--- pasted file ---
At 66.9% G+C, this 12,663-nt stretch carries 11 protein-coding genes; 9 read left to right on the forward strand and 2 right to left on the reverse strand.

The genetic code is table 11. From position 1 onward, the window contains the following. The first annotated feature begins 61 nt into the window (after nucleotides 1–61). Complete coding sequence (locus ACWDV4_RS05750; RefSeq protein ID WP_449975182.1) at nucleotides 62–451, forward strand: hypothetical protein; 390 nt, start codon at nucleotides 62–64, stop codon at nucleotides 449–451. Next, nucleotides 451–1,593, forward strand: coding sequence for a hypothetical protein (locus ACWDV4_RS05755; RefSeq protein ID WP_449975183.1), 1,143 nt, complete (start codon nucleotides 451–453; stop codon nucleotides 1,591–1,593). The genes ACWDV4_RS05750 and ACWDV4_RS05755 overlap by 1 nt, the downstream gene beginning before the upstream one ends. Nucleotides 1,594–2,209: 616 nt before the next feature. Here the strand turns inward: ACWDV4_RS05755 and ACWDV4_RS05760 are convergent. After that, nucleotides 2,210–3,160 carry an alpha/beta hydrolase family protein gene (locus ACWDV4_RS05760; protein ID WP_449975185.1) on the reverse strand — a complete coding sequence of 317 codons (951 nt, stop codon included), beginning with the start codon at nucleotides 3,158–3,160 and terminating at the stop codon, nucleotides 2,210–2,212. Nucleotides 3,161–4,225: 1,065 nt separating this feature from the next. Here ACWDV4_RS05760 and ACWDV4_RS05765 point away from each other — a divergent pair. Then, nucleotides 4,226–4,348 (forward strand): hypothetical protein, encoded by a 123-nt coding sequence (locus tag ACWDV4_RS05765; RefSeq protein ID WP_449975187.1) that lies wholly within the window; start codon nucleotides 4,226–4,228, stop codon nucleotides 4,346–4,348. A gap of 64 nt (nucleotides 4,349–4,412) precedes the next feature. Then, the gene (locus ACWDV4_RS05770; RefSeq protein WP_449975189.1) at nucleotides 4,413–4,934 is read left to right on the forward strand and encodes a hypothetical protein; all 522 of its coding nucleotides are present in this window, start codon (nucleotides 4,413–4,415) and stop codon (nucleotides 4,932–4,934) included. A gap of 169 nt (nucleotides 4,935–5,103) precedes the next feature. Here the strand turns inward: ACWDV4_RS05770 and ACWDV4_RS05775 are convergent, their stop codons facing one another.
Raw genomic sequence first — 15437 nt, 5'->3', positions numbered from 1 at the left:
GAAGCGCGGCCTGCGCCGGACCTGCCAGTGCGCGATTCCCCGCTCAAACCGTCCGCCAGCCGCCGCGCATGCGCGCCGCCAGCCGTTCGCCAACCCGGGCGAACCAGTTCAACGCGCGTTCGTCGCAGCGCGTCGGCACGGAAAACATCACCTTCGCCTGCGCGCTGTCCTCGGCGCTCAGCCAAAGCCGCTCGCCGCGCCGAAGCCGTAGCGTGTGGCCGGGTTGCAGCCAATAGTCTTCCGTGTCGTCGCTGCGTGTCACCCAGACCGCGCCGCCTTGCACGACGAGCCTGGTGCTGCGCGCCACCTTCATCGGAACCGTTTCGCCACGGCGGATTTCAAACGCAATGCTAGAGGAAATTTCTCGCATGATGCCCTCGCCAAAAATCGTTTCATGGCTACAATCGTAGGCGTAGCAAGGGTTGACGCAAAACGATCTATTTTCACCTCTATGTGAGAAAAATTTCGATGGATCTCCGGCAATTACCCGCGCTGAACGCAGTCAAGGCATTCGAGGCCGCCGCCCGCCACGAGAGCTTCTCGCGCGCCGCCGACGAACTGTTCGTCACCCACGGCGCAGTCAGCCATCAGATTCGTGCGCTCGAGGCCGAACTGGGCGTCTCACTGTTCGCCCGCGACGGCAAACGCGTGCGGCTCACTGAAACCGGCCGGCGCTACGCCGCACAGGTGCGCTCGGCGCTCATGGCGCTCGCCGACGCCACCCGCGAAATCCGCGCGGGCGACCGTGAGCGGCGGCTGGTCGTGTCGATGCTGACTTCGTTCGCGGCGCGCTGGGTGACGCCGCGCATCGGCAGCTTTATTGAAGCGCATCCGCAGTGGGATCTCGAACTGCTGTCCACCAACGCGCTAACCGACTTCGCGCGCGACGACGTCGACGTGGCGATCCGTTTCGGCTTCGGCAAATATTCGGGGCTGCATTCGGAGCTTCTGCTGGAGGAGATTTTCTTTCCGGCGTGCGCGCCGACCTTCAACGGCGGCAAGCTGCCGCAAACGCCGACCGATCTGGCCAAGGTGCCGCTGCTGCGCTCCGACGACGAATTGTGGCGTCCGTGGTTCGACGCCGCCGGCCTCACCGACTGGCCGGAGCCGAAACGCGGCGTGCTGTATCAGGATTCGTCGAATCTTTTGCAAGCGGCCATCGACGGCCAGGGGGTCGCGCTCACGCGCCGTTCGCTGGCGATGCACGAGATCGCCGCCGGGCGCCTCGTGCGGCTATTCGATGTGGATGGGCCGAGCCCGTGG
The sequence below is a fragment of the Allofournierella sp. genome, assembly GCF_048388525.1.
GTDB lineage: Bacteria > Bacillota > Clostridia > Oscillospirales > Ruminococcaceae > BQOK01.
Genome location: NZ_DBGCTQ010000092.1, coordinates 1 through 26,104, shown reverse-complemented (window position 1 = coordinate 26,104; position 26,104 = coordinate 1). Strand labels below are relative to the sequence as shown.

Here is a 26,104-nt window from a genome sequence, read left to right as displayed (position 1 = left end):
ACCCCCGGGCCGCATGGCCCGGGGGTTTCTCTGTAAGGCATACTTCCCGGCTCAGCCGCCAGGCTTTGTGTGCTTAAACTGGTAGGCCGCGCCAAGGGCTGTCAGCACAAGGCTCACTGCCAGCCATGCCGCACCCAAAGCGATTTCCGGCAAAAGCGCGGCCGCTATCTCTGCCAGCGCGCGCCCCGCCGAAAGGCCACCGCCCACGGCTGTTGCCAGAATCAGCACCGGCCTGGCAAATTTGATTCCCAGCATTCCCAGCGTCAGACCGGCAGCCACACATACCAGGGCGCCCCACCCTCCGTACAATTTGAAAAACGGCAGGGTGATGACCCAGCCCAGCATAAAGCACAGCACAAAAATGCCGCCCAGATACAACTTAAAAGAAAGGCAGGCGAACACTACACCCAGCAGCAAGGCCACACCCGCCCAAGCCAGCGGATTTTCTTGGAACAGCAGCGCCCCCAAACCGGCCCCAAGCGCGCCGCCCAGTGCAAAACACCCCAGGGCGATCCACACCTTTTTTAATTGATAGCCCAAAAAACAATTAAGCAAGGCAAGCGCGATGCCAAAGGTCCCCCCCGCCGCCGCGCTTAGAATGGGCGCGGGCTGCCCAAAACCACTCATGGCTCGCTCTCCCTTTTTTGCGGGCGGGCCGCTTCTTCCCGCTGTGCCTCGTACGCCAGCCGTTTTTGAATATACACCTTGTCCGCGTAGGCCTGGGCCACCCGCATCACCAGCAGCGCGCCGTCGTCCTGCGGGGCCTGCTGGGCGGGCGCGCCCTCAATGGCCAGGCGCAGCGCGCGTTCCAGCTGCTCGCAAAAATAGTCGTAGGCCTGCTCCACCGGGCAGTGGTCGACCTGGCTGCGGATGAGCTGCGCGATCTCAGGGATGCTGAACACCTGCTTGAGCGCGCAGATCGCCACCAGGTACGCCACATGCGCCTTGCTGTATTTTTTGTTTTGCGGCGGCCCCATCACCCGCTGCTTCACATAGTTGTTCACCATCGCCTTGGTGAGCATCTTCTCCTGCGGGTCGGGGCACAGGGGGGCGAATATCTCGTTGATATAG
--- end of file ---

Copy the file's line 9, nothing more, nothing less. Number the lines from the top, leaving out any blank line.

ACCCCCGGGCCGCATGGCCCGGGGGTTTCTCTGTAAGGCATACTTCCCGGCTCAGCCGCCAGGCTTTGTGTGCTTAAACTGGTAGGCCGCGCCAAGGGCTGTCAGCACAAGGCTCACTGCCAGCCATGCCGCACCCAAAGCGATTTCCGGCAAAAGCGCGGCCGCTATCTCTGCCAGCGCGCGCCCCGCCGAAAGGCCACCGCCCACGGCTGTTGCCAGAATCAGCACCGGCCTGGCAAATTTGATTCCCAGCATTCCCAGCGTCAGACCGGCAGCCACACATACCAGGGCGCCCCACCCTCCGTACAATTTGAAAAACGGCAGGGTGATGACCCAGCCCAGCATAAAGCACAGCACAAAAATGCCGCCCAGATACAACTTAAAAGAAAGGCAGGCGAACACTACACCCAGCAGCAAGGCCACACCCGCCCAAGCCAGCGGATTTTCTTGGAACAGCAGCGCCCCCAAACCGGCCCCAAGCGCGCCGCCCAGTGCAAAACACCCCAGGGCGATCCACACCTTTTTTAATTGATAGCCCAAAAAACAATTAAGCAAGGCAAGCGCGATGCCAAAGGTCCCCCCCGCCGCCGCGCTTAGAATGGGCGCGGGCTGCCCAAAACCACTCATGGCTCGCTCTCCCTTTTTTGCGGGCGGGCCGCTTCTTCCCGCTGTGCCTCGTACGCCAGCCGTTTTTGAATATACACCTTGTCCGCGTAGGCCTGGGCCACCCGCATCACCAGCAGCGCGCCGTCGTCCTGCGGGGCCTGCTGGGCGGGCGCGCCCTCAATGGCCAGGCGCAGCGCGCGTTCCAGCTGCTCGCAAAAATAGTCGTAGGCCTGCTCCACCGGGCAGTGGTCGACCTGGCTGCGGATGAGCTGCGCGATCTCAGGGATGCTGAACACCTGCTTGAGCGCGCAGATCGCCACCAGGTACGCCACATGCGCCTTGCTGTATTTTTTGTTTTGCGGCGGCCCCATCACCCGCTGCTTCACATAGTTGTTCACCATCGCCTTGGTGAGCATCTTCTCCTGCGGGTCGGGGCACAGGGGGGCGAATATCTCGTTGATATAG